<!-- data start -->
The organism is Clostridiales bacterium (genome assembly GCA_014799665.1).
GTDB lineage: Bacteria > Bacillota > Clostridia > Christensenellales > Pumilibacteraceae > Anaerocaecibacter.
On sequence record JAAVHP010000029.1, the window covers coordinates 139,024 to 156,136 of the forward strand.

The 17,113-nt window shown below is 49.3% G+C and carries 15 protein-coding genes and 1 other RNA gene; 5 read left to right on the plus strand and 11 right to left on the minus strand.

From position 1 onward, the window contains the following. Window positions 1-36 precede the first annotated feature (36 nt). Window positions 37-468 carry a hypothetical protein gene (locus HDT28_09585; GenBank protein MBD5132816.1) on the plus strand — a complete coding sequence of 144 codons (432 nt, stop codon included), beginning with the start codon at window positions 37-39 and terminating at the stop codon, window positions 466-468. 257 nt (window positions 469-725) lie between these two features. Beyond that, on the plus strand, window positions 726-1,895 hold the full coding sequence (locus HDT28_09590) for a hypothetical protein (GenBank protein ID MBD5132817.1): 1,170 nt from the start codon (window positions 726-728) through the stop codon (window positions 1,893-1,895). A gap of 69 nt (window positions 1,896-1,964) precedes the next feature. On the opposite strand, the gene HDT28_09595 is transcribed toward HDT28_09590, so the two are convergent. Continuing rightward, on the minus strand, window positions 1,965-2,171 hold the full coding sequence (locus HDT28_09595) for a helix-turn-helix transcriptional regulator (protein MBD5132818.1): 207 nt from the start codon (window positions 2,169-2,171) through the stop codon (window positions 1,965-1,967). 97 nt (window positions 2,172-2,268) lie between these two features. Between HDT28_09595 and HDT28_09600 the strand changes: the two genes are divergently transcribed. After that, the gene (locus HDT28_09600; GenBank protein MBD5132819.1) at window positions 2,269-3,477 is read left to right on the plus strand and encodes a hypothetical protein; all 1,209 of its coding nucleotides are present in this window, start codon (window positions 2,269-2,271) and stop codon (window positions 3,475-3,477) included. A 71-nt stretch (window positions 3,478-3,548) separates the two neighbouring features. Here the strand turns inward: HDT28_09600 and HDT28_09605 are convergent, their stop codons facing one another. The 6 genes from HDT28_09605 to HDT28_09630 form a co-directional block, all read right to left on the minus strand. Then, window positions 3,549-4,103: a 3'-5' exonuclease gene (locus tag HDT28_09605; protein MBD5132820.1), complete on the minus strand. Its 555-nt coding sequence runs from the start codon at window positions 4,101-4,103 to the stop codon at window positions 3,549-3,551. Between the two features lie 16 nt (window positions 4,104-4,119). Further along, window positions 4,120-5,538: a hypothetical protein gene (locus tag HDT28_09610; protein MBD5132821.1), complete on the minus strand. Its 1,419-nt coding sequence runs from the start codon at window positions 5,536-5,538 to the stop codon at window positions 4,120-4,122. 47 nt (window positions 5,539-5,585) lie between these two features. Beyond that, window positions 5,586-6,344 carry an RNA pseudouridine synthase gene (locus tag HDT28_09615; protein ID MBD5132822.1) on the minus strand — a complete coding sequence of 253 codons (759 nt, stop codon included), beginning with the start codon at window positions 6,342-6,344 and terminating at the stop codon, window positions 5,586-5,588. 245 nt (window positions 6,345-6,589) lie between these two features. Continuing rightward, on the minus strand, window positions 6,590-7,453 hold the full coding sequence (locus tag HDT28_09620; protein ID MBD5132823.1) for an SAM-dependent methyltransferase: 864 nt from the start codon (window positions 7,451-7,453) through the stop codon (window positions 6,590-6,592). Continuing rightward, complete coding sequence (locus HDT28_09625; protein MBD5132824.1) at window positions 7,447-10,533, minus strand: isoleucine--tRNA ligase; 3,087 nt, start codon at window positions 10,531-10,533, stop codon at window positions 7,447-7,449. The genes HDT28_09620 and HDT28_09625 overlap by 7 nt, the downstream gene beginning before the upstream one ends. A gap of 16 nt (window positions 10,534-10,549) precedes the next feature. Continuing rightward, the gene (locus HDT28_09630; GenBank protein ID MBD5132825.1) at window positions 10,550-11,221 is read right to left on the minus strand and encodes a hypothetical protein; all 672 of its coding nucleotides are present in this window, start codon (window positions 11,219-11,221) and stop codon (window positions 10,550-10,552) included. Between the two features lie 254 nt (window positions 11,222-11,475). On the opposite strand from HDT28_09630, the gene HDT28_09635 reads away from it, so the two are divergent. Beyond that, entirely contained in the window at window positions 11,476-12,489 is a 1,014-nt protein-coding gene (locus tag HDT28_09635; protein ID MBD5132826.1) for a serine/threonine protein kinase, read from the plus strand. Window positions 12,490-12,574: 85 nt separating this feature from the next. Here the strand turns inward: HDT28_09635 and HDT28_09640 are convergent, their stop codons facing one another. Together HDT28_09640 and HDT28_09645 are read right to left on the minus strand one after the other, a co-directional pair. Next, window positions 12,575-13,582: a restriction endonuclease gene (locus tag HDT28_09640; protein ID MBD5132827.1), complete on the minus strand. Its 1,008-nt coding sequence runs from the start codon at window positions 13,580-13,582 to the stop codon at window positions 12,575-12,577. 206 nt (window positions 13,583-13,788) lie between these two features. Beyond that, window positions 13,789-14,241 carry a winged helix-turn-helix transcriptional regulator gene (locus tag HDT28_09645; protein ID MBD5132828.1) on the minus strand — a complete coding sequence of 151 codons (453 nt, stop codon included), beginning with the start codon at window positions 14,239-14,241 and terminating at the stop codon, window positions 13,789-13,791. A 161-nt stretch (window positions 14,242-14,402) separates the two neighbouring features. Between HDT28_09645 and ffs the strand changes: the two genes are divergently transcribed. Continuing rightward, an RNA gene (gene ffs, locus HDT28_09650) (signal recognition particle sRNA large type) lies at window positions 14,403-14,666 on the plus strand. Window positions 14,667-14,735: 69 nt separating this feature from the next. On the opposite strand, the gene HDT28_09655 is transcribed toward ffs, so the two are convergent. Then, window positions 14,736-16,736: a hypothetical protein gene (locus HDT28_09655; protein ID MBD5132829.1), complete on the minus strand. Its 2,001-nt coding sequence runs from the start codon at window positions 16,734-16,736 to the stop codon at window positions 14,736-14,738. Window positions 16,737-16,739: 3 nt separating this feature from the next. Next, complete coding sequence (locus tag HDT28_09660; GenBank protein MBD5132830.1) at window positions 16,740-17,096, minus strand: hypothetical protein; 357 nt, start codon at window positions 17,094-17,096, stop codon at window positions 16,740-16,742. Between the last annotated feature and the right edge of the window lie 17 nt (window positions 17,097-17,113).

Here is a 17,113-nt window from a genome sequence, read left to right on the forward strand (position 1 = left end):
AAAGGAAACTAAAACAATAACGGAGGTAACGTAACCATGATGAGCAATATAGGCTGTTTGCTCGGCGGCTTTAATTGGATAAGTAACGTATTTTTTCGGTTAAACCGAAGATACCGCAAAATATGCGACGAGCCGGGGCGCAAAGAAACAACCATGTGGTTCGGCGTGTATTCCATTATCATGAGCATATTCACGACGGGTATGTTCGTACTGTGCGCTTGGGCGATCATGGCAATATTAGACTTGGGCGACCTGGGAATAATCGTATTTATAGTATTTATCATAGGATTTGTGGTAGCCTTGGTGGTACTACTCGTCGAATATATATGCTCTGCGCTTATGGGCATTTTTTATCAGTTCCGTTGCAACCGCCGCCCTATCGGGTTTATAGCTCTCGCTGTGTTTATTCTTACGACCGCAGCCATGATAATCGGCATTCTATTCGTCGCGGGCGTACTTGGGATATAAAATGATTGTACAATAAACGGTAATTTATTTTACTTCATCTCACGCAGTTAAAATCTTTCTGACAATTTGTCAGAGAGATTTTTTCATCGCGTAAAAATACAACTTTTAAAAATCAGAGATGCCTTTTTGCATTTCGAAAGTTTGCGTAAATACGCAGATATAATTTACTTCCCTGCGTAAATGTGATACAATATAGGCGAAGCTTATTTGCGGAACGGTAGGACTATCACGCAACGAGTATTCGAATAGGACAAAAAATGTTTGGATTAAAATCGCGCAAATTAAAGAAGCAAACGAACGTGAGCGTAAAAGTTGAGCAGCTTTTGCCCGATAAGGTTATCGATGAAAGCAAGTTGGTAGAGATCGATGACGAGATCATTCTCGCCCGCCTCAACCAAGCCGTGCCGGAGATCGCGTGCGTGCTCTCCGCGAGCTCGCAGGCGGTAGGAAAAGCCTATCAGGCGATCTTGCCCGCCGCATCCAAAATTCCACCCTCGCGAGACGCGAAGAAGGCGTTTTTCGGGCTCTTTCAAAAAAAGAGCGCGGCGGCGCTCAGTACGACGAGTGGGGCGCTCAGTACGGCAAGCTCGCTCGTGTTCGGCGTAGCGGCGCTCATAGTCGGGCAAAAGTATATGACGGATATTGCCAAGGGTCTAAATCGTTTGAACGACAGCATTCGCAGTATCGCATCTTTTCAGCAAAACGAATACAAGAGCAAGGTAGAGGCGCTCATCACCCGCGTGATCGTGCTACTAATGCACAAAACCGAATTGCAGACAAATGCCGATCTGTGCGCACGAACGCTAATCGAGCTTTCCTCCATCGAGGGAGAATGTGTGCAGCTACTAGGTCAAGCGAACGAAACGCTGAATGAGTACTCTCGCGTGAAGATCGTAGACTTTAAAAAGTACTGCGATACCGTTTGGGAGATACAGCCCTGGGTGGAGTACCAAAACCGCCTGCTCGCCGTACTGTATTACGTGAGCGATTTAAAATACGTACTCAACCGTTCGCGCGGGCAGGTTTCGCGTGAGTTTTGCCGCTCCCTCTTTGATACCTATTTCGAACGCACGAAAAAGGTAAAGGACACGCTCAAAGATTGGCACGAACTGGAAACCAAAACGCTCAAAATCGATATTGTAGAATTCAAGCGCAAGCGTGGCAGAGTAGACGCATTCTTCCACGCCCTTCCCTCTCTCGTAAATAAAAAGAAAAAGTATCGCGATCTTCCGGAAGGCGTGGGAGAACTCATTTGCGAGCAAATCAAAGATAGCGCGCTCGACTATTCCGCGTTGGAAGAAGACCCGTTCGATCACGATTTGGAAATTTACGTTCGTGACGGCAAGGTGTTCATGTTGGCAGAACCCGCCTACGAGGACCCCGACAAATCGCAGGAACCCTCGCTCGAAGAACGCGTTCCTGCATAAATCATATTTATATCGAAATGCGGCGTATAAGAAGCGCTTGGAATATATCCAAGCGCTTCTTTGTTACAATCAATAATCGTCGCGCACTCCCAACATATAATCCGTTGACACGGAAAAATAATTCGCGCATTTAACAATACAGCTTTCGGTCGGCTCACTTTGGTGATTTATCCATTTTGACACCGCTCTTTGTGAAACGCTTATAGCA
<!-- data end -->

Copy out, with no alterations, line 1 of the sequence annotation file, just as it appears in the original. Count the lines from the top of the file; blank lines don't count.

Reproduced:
The organism is Clostridiales bacterium (genome assembly GCA_014799665.1).